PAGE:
- Posted by Eric Lander
- On August 20, 2013
- 0 Comments
Reviving my blog and making a commitment towards building new content means that I have to contend with an all too familiar problem:
I never know what to write about next.
As tends to be the case with blogs lacking new content for years at a time, my regular audience has waned a bit. When these times hit, I tap social networks and look for suggestions from friends and colleagues who I know will (hopefully) take the time to read what I have to offer.
Earlier tonight night I posed a simple question to my Facebook friends: What would you want for me to write about next?
Despite some interesting responses from Chris Hooley (a fellow veteran SEO) and Tom Carr (aka: Tommy AK, from the Las Vegas punk band The Quitters), a third friend chimed in with something I knew I could write about.
Hindsight is 20/20 knowing what you know now would you go back in time and tell the young an impressionable Eric to follow the same path in SEO or choose another?
I’ve known Dan for about 25 years now and while we’re both professionally absorbed in technology, our personal paths have been quite different… Which is probably one of the many reasons he might have asked this.
The short answer? Yes.
The long answer? Well, here goes…
As I wrapped up my senior year in high school I had a series of incredible opportunities laid out in front of me to pursue my passion for computer art and animation. I could have attended the Georgia Tech, University of Indianapolis, Marist College or Emerson College. I know a couple of those schools still have a little bit of my money, but I never attended a single class at any of them.
In hindsight… that sucks.
Instead of heading off to college I worked full time as the production manager for a graphic design and print shop. I did all of that while earning an Associate of Science Degree from New England Institute for Technology. In other words, I became addicted to caffeine while dropping about $30k on a piece of paper and the chance to “graduate” from 13th grade.
Suffice it to say, I lacked the “traditional” college experience by leaving for work before 7AM while being “lucky” to be home from classes by about 11PM.
By age 20, though, I had accumulated a degree (that meant nothing) and debt that I was personally responsible for… And that is pretty damned motivating.
So I did the same thing any aspiring artist did in 2000 with some computer experience… I took a job as a web designer.
Just to make sure I had a solid challenge to motivate me, the job I had required that I design web sites for artisans and gallery owners attempting to sell $20,000 works of art from a 300 pixel wide images on said websites.
It all failed miserably… That is, until we spun our little Providence-based startup into an SEO shop riding the coattails of a Johnson & Wales intern, Andrew Gerhart, who helped Brett Tabke maintain the Search Engine Promotion forum on WebmasterWorld.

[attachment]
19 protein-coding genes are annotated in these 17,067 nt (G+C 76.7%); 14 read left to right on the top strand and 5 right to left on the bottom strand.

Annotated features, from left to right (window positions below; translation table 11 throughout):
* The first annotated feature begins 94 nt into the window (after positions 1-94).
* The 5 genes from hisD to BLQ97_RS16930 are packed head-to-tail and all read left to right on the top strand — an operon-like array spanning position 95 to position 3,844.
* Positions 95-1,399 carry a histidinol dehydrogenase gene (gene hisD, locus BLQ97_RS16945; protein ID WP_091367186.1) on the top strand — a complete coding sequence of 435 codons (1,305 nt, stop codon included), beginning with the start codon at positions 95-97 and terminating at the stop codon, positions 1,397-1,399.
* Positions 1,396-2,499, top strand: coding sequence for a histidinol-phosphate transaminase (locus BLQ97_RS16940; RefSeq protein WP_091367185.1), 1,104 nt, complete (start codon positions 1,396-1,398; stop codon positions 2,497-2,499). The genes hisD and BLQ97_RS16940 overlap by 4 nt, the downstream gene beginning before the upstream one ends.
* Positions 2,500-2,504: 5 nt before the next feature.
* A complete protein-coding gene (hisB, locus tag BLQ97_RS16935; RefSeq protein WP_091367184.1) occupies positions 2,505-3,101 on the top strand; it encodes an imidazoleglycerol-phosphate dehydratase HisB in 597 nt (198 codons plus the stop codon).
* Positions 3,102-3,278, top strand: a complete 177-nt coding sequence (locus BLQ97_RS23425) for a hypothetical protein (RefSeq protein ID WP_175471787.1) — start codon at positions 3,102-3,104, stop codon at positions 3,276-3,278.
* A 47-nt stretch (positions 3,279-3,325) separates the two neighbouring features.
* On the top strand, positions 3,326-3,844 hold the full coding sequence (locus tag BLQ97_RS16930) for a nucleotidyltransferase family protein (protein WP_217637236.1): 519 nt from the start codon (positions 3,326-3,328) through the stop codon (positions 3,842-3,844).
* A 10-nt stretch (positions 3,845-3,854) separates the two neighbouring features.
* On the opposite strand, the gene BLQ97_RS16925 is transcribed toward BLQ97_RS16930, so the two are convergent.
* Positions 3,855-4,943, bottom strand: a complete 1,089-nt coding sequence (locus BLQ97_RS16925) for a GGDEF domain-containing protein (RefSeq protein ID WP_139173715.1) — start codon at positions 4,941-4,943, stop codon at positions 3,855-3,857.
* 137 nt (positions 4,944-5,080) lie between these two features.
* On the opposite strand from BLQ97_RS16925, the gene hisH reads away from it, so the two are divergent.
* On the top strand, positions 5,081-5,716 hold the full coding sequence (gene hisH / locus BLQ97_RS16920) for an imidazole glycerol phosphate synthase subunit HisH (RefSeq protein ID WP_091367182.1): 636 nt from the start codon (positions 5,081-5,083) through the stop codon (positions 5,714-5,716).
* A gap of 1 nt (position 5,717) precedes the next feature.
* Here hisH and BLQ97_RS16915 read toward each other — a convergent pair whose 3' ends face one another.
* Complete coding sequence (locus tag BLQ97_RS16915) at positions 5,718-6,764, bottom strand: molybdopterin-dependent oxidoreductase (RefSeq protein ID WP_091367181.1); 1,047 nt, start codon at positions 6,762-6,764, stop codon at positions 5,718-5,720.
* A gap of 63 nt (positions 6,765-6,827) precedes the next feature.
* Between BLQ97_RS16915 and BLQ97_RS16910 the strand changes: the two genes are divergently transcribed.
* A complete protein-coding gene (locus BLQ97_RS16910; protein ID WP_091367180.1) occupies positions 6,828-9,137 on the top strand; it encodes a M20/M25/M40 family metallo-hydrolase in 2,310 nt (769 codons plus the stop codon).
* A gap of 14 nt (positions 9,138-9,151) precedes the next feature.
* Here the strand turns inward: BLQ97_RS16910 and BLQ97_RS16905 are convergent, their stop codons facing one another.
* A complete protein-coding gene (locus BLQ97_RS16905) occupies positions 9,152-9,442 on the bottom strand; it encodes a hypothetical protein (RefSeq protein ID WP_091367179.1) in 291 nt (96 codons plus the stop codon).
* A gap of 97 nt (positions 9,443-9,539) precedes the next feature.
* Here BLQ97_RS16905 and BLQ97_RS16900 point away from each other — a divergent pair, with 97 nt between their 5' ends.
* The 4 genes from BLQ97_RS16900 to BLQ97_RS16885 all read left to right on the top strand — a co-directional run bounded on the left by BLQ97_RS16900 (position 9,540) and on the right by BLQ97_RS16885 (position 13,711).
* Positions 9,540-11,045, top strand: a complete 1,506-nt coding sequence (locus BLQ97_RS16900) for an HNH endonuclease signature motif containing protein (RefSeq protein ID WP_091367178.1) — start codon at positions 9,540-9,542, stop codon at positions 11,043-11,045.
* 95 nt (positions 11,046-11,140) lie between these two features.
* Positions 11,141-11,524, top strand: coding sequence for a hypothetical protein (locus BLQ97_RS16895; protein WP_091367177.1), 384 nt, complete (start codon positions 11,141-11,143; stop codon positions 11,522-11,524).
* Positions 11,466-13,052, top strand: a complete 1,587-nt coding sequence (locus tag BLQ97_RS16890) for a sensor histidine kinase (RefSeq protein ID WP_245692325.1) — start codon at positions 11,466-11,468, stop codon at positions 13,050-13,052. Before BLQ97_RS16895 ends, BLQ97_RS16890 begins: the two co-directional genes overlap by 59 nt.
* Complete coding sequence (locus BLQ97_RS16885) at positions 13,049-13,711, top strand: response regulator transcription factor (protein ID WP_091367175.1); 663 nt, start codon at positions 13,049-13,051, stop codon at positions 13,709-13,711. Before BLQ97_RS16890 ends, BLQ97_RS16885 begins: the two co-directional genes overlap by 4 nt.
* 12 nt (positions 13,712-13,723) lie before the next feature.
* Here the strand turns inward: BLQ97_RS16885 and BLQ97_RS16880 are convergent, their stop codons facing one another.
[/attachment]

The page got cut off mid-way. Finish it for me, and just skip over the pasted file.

Over a period of about five years we turned entrepreneur clients into millionaires, jobs into careers and colleagues into lifelong friends.
In hindsight? That kicked serious ass.
Like all good things, that era came to an end. I’ve since gone on to help run SEO within Fortune 500 organizations. I’ve left all that and jumped back into agency life (twice) where the challenges come fast and furiously. In the midst of it all, I spent a few years and hit “the circuit”, speaking at conferences, authored about 800 articles for the SEO industry and bought into the delusion that I could grow a personal brand and cash in on it all simply because I was well connected.
In other words, I’ve learned many, many lessons along the way.
And those lessons are ones I don’t just throw out there all the time. Some are rhetorical. Others are closely guarded. But all of them have helped me to define who I am, how I approach each day, and why it is I wouldn’t have changed a single thing along the way.
Today, I don’t see myself as an SEO. Defined purely by my title at d50 Media, I’m an Associate Director of Digital Content. The reality of being responsible for content strategy is that I’m maintaining SEO, public relations and social media in a developing acquisition marketing agency. That’s a really
exciting, frustrating, stressful, energizing, engrossing position.
None of that would have been possible though if I hadn’t taken a few punches throughout my career.
So, yes, Dan. If I had to do it all over again… I’d let it play out precisely as it has. It’s been an organic path, and at times the path hasn’t been all that visible. But for where I am today, with where I’m headed and looking to get to – it’s the only place I’d ever want to call home.